TRENTON, N.J. (Aug. 3, 2004) — Goodyear is under no obligation to hand over internal documents used in a personal injury case to two watchdog groups, the New Jersey Supreme Court has ruled.
Trial Lawyers for Public Justice (TLPJ) and Consumers for Auto Reliability and Safety (CARS) sought release of Goodyear documents that were part of a settled lawsuit involving Goodyear Load Range E tires, claiming the documents might prove the tires inherently defective. A state district court authorized the release of 14 documents, but an appellate court overturned that decision. The state Supreme Court upheld the appellate court, ruling the public has no right to see confidential business documents from a court case.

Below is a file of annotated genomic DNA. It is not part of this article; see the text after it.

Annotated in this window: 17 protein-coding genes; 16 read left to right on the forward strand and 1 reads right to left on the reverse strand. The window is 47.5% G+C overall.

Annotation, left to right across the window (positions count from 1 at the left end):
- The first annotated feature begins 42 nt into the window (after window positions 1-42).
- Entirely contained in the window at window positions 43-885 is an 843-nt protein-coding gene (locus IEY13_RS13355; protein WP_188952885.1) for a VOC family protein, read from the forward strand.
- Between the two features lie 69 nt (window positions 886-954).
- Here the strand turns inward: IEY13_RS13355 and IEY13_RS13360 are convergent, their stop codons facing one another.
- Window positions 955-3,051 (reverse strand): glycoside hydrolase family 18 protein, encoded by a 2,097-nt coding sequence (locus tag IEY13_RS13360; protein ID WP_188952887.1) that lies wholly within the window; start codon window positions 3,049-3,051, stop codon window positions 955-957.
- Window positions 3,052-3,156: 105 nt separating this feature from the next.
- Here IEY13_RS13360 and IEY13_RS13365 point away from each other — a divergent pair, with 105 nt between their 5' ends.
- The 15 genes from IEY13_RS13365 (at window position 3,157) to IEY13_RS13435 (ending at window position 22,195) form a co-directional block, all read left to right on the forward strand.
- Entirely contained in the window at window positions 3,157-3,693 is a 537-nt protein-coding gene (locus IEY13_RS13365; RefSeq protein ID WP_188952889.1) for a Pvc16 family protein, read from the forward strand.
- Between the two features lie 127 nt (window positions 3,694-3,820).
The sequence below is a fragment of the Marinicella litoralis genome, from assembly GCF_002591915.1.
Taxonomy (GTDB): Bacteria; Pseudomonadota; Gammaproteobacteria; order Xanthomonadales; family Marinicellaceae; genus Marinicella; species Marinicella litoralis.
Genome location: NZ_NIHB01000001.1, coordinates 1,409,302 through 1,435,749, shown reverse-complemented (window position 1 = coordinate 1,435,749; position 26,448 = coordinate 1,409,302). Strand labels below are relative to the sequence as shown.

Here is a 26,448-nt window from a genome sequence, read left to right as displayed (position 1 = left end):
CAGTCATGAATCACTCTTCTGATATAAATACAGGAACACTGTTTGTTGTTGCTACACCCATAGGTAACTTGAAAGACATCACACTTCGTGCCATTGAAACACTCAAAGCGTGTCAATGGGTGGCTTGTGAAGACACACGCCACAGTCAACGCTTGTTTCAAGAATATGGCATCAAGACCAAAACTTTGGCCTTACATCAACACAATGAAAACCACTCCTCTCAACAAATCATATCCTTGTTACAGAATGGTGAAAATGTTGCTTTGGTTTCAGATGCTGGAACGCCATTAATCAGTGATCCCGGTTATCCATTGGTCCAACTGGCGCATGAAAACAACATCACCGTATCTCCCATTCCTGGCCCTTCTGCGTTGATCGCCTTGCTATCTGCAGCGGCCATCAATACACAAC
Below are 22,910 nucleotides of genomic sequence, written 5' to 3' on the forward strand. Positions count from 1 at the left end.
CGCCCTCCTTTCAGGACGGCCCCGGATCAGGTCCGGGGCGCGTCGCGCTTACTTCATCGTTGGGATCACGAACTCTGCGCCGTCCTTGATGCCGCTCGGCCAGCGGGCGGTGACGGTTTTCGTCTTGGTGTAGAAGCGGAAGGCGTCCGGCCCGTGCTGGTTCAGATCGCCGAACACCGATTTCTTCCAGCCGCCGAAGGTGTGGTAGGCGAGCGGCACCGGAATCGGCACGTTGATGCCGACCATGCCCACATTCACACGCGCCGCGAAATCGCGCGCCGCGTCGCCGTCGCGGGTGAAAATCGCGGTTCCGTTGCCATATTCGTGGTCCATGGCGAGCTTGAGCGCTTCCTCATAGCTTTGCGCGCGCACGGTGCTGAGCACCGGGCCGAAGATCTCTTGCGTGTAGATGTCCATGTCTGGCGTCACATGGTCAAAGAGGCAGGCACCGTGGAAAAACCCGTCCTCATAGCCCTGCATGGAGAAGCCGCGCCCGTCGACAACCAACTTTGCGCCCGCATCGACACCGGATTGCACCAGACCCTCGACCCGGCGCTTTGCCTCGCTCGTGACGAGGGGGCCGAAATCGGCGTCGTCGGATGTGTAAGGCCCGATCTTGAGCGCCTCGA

In a prepared statement, Goodyear said it was pleased with the court's decision, adding it has always fully cooperated with plaintiffs' attorneys and the government in honoring their requests for documents. But Rebecca Epstein, a staff attorney for the TLPJ, said her group found the decision “particularly disturbing, because in general it means the public is completely unprotected when parties to a lawsuit agree to keep health and safety documents secret.”
The TLPJ and CARS have the option of filing a motion of reconsideration with the state Supreme Court or appealing directly to the U.S. Supreme Court, Ms. Epstein said.